“You can’t franchise the kingdom of God”: A review of Slow Church: Cultivating Community in the Patient Way of Jesus, by C. Christopher Smith and John Pattison, InterVarsity Press, 2014 Will Fitzgerald May 26, 2014
It’s been a remarkable weekend of eating for me this weekend. Searching for a place to grab a quick bite with other out-of-town friends while we were all in Chicago, we fired up an app on our iPhones to seek a nearby place. On a whim, we called a restaurant named Podhalanka to see if they were open. “Yes! Come! I will take care of you!” said the man who answered. Podhalanka, named after a region in Poland, turned out to be the perfect hole in the wall. No loud music, just the soccer match on the television, and we were the only customers there. The very inviting waiter, Greg, took care of us indeed. Out came a strawberry compote, bread and five bowls of three different soups, including a dill pickle soup (“zupa ogorkowa”), potato pancakes, amazing cheese blintzes, sausage, stuffed cabbage (“gołąbki”, which we call gawumkies at home), pierogi (both cheese and meat-filled), and a potato dish. All of it perfectly well done and gregariously served. We weren’t looking for a feast; we didn’t need a feast; but a feast was thrust upon us, and we gratefully accepted. Rooted in one of the Polish neighborhoods of Chicago, Podhalanka has been taking care of people for over thirty years.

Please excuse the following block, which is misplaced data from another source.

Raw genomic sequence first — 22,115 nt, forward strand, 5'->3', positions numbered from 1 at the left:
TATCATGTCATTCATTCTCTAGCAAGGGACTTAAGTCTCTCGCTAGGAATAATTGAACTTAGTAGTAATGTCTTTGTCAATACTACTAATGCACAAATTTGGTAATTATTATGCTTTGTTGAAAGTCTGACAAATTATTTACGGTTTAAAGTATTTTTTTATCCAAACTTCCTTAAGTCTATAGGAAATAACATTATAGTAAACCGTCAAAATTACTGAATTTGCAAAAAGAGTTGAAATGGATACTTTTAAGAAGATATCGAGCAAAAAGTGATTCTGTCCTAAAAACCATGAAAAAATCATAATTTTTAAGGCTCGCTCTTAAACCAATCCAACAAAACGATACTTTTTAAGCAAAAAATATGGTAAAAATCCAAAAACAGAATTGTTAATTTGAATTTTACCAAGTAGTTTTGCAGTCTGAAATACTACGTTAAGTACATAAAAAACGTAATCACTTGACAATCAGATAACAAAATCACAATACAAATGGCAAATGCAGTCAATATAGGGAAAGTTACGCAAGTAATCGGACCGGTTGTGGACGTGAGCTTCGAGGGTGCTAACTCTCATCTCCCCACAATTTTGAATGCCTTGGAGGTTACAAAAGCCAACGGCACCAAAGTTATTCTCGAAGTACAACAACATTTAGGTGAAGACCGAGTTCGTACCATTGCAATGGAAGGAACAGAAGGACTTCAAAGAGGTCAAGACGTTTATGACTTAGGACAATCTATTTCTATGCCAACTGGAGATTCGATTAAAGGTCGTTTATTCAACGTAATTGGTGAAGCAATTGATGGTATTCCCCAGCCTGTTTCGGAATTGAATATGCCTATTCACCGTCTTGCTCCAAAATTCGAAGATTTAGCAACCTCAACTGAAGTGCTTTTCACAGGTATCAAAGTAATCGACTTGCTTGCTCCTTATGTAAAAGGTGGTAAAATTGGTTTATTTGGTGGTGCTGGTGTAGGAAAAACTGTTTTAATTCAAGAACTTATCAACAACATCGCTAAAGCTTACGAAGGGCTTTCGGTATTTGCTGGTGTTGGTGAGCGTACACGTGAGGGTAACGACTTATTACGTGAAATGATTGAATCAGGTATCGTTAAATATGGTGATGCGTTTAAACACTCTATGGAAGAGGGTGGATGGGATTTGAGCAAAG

This morning, my wife, Bess, and I joined her sister and husband for a traditional Memorial Day breakfast at Milham Park. That is, it’s traditional for Bess’s family to gather there, eat blueberry coffeecake and quiche. Anne and Sandy made two amazing quiches, one with morel mushrooms (the state sport of Michigan, we joked, was not telling people were we picked our morels, a rare treat found for only a short time in the Spring), and the other with goat cheese and dried tomatoes. They’re good cooks. We played a game of Pooh sticks, as we always do (I won, but in all modesty, I have to say that it’s all in how you twist your wrist).
It has been a delight to enjoy this “slow food,” food cooked and served without hurry, with a sense of terroir, a taste of that particular Polish neighborhood and this particular family tradition. In Chris Smith and John Pattison’s new book, Slow Church: Cultivating Community in the Patient Way of Jesus, they apply the image of slow food to the church, and argue for a a slow approach to church, in contrast to franchise and modernist church growth approaches, which they call, after George Ritzer, “McDonaldization.” “Slow Church,” they say, “happens when people live, work, worship, go to school, eat, grow, learn, heal and play in proximity to each other, often outside the walls of the sanctuary.”
With a forward by Jonathan Wilson-Hartgrove, whose book, The Wisdom of Stability is a strong influence, Smith and Pattison make their way through three “courses” of ethics, ecology, and economy, and chapters devoted to terroir, stability, patience, wholeness, work, Sabbath, abundance, gratitude, and hospitality. Along the way, they bring in many theologians, cultural critics, and culture creators into the conversation. Wendell Berry makes more than several appearances, but so does Tina Fey on improvisation, Walter Brueggemann on abundance and scarcity, NT Wright on the history of creation, Christine Pohl on hospitality and gratitude and the practices of community. In fact, if you want to know who is influencing people who are trying to think through what the postmodern (white, American, Protestant) church should look like, this book is an invaluable resource.